In 2007, a limited tracking survey was conducted to maintain contact with participants and to collect reproductive histories on the index young adults so that their offspring could be tracked as well. Tracking surveys are ongoing.
In 2009, both the female and male index children were interviewed. Index children have now been followed through adolescence and into young adulthood, and the CHLNS is tracking their offspring as they begin to have children themselves. The objective is to have a high quality, longitudinal intergenerational study of health. For the mothers, the objective is to follow mothers to the end of their reproductive careers to understand the effects of reproductive cycles on maternal health and nutritional status and to track the development of chronic disease risk factors and aging-related disabilities.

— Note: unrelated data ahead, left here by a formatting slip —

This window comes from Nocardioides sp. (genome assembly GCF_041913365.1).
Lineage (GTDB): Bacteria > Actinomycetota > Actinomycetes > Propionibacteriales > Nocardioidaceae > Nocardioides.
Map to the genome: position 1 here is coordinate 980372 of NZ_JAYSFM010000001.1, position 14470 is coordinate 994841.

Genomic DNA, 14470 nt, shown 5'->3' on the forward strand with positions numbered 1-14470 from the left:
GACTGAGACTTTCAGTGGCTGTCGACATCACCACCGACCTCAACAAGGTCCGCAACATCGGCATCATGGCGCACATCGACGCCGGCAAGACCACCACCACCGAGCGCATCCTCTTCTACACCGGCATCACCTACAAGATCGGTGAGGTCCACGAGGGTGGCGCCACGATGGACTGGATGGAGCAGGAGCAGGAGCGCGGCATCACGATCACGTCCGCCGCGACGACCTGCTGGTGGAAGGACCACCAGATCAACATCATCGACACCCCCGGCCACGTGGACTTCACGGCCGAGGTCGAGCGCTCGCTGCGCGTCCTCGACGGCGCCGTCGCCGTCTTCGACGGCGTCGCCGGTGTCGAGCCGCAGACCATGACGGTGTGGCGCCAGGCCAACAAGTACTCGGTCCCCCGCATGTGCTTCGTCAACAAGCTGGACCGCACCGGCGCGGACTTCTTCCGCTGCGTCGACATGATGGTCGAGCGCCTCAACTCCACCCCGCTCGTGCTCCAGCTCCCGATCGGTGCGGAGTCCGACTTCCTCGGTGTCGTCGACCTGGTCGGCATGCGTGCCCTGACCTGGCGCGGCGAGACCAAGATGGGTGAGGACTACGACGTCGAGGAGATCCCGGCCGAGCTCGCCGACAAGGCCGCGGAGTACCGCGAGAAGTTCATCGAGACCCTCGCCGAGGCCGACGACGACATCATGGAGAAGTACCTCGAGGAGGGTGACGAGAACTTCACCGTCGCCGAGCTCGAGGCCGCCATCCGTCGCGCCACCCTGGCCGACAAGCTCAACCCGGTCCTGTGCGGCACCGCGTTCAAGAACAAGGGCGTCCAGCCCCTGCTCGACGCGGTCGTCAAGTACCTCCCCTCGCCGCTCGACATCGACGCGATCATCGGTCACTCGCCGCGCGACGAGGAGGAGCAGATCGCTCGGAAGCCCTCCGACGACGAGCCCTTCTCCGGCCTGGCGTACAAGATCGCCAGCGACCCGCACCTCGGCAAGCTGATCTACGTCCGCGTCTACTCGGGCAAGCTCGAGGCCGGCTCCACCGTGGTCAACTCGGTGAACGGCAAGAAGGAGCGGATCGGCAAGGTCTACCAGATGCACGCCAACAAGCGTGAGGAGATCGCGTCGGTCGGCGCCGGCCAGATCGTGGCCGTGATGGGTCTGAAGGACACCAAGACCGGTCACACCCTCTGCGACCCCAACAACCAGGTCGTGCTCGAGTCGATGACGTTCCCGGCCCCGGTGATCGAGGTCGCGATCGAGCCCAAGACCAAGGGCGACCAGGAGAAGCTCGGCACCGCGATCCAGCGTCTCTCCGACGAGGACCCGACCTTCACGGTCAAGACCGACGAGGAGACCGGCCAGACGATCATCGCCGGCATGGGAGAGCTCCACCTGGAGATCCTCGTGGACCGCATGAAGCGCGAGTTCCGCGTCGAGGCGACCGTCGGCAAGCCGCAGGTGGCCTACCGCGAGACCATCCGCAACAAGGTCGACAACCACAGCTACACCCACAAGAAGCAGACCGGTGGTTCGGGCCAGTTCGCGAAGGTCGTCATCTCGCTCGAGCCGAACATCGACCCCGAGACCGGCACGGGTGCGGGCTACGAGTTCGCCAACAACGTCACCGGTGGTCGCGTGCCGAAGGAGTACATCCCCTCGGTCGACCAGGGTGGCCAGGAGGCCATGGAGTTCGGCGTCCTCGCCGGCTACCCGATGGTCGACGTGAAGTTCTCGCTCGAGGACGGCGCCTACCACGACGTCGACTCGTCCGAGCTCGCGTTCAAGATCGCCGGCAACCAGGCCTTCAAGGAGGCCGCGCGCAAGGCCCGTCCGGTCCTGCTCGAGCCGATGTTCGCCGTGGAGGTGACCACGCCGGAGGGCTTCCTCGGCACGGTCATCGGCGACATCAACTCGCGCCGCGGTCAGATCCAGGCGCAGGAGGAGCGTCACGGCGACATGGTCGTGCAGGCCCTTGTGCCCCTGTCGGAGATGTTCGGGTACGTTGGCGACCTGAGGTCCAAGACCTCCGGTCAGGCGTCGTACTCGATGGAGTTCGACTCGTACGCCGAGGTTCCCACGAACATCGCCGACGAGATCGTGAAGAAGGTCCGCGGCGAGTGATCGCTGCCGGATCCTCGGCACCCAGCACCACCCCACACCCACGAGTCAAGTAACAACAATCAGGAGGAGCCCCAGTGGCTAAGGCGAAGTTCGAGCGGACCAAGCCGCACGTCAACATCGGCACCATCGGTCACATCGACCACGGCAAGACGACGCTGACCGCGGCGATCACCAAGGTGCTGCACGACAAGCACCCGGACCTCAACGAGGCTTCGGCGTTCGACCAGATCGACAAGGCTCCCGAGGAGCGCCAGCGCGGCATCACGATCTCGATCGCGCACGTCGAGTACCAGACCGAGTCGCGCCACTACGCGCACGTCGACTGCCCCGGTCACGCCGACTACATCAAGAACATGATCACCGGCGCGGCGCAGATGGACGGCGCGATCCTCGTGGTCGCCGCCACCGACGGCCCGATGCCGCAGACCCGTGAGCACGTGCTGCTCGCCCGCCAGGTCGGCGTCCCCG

Since its inception, the CLHNS has had numerous funding sources for data collection and analysis, including the National Institutes of Health (R01-HD19983A, R01-HD18880, P01-HD28076, R01-HD23182, R01-TW05596, R01-HL085144, R01-DK078150, R01-HD054501, R03TW008133) the Nestle Coordinating Center for Nutrition Research, Wyeth International, The Ford Foundation, The US National Academy of Science, The World Health Organization, The US Agency for International Development (via grants from Wellstart International, the International Center for Research on Women, Family Health International, MEASURE), The Asian Development Bank, The World Bank, The Thrasher Research Fund, The Mellon Foundation, Nestle Research Foundation, and The Carolina Population Center.